Fishing for Illex squid in Falkland’s water took off on Sunday, as the 2016 fishing season opens. A total of 105 fishing licenses have been issued. The number of licenses issued has remained consistent for the past three seasons.
The 2016 Illex squid season begins today, with a total of 105 vessels issued licenses by the Falkland Islands Government. The Loligo fishing season, the other type of squid caught in Falkland Waters, is scheduled to begin next week on the 24 February. A total of 16 vessels are expected to fish for Loligo once the season begins. The Falkland Islands Government Fisheries Department has been regulating and issuing licenses to foreign and locally registered companies to fish in Falkland’s waters since 1987 with the establishment of fishing zones around the Islands.
Speaking with the Director of Natural Resources,John Barton, last wee k, he informed MercoPress that the number of licenses issued had remained consistent over the past few seasons and some of the highest catch totals had been recorded during the 2014 and 2015 fishing seasons. During the 2015 season a record breaking number of Illex squid had been caught, with a total of 358,000 tonnes. Squid usually accounts for approximately 75% of the annual catches made in the Falkland’s waters.
The beginning of the 2016 fishing season also sees the introduction of new and stricter safety measures for those involved in the fisheries industry. In early December 2015 Executive Council agreed on new measures which would be enforceable license conditions for any boats wishing to purchase a license to fish in Falkland’s waters. Vessels have always had to adhere to safety regulations and inspections when applying for a license, but now stricter measures have been put in place, with no compromises made on issues relating to crew safety onboard, such as the quantity and quality of life jackets and rafts.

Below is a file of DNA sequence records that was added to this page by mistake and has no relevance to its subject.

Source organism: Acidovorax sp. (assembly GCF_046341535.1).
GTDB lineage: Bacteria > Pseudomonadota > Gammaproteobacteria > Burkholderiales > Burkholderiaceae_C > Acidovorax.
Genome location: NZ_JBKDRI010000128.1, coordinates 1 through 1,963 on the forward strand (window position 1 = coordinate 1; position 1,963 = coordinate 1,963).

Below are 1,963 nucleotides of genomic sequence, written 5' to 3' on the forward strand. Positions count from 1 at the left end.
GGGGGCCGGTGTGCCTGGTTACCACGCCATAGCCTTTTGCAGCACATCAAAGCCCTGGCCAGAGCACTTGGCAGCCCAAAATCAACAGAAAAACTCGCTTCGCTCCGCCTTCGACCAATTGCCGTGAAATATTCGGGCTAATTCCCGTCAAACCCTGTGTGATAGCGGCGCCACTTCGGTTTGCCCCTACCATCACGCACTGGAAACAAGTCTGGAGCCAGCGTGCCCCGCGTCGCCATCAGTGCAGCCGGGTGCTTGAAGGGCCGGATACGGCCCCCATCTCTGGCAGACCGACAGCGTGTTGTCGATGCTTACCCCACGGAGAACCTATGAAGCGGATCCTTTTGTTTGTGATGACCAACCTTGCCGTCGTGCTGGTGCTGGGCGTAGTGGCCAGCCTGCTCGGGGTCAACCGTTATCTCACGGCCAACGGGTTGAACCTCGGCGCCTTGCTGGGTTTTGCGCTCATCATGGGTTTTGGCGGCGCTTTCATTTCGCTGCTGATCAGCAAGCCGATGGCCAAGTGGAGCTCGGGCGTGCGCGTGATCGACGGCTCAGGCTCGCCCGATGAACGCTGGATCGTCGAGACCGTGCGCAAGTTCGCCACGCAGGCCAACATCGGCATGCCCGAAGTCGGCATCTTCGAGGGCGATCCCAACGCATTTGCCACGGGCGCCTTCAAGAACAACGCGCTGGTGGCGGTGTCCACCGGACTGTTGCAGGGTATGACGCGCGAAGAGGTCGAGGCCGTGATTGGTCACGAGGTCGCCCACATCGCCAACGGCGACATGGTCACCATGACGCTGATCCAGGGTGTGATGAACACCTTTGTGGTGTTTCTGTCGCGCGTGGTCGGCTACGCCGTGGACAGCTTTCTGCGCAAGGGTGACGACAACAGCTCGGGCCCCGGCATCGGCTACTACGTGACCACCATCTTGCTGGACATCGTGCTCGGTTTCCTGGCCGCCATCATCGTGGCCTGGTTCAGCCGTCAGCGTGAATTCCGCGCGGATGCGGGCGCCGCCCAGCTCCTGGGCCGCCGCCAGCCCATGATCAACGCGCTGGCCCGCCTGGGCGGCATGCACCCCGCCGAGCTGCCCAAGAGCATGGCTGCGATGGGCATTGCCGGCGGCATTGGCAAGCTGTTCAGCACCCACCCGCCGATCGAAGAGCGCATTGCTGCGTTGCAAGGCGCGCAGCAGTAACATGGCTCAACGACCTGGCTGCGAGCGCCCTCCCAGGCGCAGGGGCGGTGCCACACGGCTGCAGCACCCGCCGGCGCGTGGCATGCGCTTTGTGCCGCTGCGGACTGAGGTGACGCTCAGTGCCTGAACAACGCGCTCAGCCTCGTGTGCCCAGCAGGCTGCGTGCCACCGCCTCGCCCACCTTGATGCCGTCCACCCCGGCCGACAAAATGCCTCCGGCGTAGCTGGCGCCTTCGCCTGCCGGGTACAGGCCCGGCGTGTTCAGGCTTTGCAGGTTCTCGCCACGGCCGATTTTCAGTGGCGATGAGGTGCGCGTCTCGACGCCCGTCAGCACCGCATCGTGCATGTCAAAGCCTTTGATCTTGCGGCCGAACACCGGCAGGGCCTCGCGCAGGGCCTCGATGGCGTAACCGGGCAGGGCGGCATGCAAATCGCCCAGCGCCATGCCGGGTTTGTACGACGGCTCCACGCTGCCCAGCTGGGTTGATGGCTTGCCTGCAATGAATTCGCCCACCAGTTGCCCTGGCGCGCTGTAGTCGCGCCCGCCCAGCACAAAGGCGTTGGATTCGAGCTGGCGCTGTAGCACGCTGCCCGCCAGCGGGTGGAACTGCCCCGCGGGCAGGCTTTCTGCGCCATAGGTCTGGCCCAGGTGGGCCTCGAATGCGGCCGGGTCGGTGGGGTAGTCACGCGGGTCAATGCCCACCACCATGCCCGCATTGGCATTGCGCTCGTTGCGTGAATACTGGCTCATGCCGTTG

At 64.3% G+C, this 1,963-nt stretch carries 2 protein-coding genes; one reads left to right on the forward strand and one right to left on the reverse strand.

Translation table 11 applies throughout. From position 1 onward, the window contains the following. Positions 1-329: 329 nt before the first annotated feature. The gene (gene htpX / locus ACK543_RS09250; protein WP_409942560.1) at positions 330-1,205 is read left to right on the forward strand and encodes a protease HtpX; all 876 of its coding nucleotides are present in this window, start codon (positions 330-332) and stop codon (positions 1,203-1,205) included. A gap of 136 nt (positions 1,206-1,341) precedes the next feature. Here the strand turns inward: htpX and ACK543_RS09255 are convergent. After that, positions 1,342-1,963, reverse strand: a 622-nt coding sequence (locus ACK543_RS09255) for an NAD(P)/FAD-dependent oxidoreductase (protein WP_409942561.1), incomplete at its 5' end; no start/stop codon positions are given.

In a statement made in December 2015, Mr. Barton explained that in most cases vessels operated to acceptable standards, but the safety measures being implemented this year are designed to catch those falling short and are hoped will limit the likelihood of any incidents which have occurred during previous seasons. In past years, some crew members of Illex fishing vessels have jumped overboard when arriving in Stanley harbour. While some have survived, others have not been so lucky.
New posters have been designed - in multiple languages including Korean, Japanese, Taiwanese - which will be displayed onboard the squiding vessels, informing the crew of the dangers of jumping overboard. The posters form part a wider campaign undertaken by the Fisheries Department since 2015 which aims to improve the conditions on some vessels and reduce the possibility of future incidents occurring.
Speaking at Executive Council in January 2016, MLA Phyl Rendell stated that the Fisheries Department had “been in touch with the vessel owners, their companies, the agents and through the Embassies” to ensure suitable conditions are being met on all vessels and improvements are being made where necessary. She went on to add that any crew members wishing to leave vessels in the future should be allowed to do so “by contacting their senior officers and leaving by launch”.
In the same address, MLA Rendell, also reiterated that a “coordinated scientific approach to the management of the fishery in the South-West Atlantic” is still needed, and with the new Argentine government now in place, the exchange on scientific data on fisheries could again be considered by Argentina. A South Atlantic Fisheries Commission (SAFC) had been established in the early 1990s to ensure cooperative management of fisheries resources between the Falklands and Argentina, but has not met since 2005.